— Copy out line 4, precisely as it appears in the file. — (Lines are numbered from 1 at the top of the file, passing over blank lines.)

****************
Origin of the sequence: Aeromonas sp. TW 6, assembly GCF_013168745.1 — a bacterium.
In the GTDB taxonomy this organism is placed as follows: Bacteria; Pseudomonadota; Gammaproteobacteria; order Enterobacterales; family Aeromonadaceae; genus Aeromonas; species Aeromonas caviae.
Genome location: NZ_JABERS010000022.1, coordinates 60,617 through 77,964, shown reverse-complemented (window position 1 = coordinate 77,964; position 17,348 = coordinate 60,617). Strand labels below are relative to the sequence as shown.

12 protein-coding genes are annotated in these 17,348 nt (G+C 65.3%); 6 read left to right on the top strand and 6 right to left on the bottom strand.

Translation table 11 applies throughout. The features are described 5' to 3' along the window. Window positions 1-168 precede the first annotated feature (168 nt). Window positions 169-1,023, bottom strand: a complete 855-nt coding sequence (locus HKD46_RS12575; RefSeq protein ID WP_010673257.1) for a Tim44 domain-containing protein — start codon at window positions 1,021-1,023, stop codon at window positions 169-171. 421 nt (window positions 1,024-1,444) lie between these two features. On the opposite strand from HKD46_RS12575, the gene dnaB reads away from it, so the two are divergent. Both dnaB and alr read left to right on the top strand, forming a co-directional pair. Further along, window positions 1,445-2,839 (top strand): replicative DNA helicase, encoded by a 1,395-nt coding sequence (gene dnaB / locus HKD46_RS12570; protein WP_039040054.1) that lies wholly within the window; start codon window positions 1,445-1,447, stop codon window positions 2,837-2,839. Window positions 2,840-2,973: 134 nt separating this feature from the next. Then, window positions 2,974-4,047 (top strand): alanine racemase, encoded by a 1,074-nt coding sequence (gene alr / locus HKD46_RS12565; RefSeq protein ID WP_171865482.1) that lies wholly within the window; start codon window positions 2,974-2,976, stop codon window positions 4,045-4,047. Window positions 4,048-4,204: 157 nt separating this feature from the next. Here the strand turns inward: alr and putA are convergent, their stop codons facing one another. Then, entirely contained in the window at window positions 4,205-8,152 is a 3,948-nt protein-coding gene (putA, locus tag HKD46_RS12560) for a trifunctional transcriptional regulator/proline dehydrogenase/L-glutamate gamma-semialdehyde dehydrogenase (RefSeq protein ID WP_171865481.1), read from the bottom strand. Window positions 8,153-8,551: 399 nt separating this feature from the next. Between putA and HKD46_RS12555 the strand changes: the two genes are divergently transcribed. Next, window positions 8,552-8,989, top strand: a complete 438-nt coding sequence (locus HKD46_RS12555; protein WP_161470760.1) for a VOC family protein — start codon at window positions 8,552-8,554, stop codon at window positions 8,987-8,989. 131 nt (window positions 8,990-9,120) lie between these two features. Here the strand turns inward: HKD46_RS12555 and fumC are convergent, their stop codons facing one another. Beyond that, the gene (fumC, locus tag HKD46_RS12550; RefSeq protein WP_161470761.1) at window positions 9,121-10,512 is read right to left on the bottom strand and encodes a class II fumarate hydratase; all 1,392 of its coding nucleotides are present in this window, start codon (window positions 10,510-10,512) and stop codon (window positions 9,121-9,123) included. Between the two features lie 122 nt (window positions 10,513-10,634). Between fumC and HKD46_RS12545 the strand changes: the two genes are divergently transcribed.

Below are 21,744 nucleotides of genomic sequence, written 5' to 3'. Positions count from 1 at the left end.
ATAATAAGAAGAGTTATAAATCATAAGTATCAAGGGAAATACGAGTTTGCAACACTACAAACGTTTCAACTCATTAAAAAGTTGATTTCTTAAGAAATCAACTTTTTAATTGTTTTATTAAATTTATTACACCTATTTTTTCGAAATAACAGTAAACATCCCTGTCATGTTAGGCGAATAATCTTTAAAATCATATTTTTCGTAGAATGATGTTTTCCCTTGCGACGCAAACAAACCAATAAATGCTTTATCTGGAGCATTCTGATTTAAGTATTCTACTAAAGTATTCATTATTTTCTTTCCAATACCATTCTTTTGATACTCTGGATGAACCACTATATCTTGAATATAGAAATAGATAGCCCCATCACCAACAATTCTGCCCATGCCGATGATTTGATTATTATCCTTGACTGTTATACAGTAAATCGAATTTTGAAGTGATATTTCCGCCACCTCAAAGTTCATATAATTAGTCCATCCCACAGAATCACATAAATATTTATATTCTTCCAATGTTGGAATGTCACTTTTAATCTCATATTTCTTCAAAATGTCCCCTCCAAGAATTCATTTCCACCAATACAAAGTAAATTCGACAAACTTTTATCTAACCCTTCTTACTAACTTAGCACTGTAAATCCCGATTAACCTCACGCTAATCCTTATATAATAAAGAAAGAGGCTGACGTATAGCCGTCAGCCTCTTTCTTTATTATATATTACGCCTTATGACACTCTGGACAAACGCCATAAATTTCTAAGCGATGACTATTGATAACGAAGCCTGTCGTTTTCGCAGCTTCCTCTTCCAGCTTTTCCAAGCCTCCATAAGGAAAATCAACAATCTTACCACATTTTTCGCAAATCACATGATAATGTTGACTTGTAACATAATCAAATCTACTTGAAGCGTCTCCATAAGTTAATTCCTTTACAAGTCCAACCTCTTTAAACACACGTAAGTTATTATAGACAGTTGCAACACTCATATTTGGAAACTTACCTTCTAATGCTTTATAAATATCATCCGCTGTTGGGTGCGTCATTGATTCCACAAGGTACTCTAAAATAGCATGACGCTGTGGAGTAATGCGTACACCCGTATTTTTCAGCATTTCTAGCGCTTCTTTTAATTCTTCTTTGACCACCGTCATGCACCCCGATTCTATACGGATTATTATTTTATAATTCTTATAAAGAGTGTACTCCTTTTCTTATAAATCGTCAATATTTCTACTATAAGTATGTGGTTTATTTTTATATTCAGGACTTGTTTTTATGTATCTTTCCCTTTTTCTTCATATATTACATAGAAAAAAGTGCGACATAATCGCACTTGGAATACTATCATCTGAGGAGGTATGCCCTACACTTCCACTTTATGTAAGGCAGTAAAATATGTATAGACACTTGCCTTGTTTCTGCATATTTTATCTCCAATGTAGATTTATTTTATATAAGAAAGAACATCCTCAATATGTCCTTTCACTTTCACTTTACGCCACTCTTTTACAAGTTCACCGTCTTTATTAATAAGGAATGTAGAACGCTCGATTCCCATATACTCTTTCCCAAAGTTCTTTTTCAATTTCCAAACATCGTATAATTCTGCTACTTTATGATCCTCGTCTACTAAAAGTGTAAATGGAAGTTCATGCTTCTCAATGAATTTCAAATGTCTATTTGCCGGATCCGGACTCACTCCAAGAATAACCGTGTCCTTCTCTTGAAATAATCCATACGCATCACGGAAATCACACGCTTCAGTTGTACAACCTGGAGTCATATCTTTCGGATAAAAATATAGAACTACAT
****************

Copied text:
12 protein-coding genes are annotated in these 17,348 nt (G+C 65.3%); 6 read left to right on the top strand and 6 right to left on the bottom strand.